# Blackhole Question (involves Light)

lifeisareaction
Help me out. I understand that the speed of light is thought of as the maximum speed in the universe. However, if the gravity of a black hole can suck in light, wouldn't that mean that the gravity of a black hole could accelerate matter until it surpassed the speed of light?

No. When you accelerate something near the speed of light, most of the energy goes into increased mass, not into speed. Particle accelerators must take this into account for them to work properly.
The effect of black holes is based on the fact that the escape velocity is greater than the speed of light.

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Welcome to Physics Forums, lifeisareaction!

Staff Emeritus
In order to measure the speed of something falling into a black hole, you need a reference frame.

If you adopt a reference frame of a "stationary observer" who is hovering at some distance 'r' away from the black hole, it turns out that the speed of any matter falling into the black hole approaches 'c' as r approaches the Schwarzschild radius. One could losely describe this state of affairs as an object reaching the speed of light at the event horizon - after which it continues to accelerate.

However, stationary observers do not exist exactly at the event horizon, or anywhere inside it. Inside the event horizon, all observers are falling into the black hole.

So there is no actual observer who ever sees the infalling matter exceed or even reach 'c'. But it is possible for the rate of change of the Schwarzschild 'r' coordinate with respect to the Schwarzschild 't' coordinate to exceed the speed of light, in fact it turns out that one expects this to happen inside the event horizon. However, that this is a 'coordinate velocity" that no physical observer will ever observe. One might think of this as the velocity that a stationary observer inside the event horizon would measure, if a stationary observer could exist. (But of course, such an observer cannot exist!).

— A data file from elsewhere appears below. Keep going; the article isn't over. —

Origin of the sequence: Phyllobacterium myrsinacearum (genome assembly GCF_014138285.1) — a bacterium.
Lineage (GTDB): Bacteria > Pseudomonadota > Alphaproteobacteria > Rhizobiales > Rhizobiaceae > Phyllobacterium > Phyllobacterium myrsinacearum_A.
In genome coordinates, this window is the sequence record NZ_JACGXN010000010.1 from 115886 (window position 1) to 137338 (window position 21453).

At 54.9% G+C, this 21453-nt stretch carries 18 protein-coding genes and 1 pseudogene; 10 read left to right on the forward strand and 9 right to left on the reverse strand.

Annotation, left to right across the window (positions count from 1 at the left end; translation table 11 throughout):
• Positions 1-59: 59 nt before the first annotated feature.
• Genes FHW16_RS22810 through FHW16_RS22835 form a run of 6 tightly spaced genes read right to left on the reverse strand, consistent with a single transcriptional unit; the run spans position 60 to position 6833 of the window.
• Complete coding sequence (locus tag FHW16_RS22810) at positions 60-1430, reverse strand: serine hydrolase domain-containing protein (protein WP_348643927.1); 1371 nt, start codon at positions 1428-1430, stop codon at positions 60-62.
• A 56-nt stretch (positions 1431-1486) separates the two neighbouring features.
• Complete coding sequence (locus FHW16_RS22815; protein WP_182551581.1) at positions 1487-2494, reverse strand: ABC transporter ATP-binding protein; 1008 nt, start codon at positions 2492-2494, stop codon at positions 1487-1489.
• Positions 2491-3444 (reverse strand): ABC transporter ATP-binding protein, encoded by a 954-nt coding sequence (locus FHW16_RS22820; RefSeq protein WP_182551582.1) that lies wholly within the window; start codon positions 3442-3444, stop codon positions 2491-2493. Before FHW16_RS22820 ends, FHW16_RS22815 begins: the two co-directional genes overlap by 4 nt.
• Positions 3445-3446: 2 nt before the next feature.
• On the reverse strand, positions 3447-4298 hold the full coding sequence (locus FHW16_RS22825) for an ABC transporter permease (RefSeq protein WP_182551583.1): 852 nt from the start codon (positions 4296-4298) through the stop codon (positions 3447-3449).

There is some mathematical background on a very closely related question at

https://www.physicsforums.com/showpost.php?p=602558&postcount=29
https://www.physicsforums.com/showpost.php?p=621784&postcount=31

(the first post in mine, the second is another poster, George Jones).

If you adopt a reference frame of a "stationary observer" who is hovering at some distance 'r' away from the black hole, it turns out that the speed of any matter falling into the black hole approaches 'c' as r approaches the Schwarzschild radius.

It is my impression that, to an outside observer, the object falling into a black hole appears to slow down to a crawl, never actually reaching the event horizon.

kublai
mathman said:
It is my impression that, to an outside observer, the object falling into a black hole appears to slow down to a crawl, never actually reaching the event horizon.

hmmm, if that were true how did that black hole get all that matter to make a black hole? If the event horizon was laden with objects that never reached inside it would not be black, would it?

My statement refers to the frame of the outside observer. In the reference frame of the falling object or of the black hole, the object just falls in. When you see descriptions of black holes being formed from collapsing stars (see Kip Thorne's Black Holes and Time Warps), the star never appears to the outside observer to make it to the black hole stage. The light from the star just keeps getting redder.

Staff Emeritus
mathman said:
It is my impression that, to an outside observer, the object falling into a black hole appears to slow down to a crawl, never actually reaching the event horizon.

To the outside observer at r=infinity, the object falling into the black hole appears to slow down to a speed of zero.

To the outside obsever, stationary with respect to the black hole, the object falling into the black hole approaches a velocity of 'c' as the stationary observer and the object, both assumed to be at the same point in space, approach r=R_s, the radius of the event horizion of the black hole.

For the details, see the links to the previous thread I posted.

As I mentioned before, it requires infinite acceleration to "hover" at the event horion of a black hole, so the velocity of c is never measured, only approached as a limit.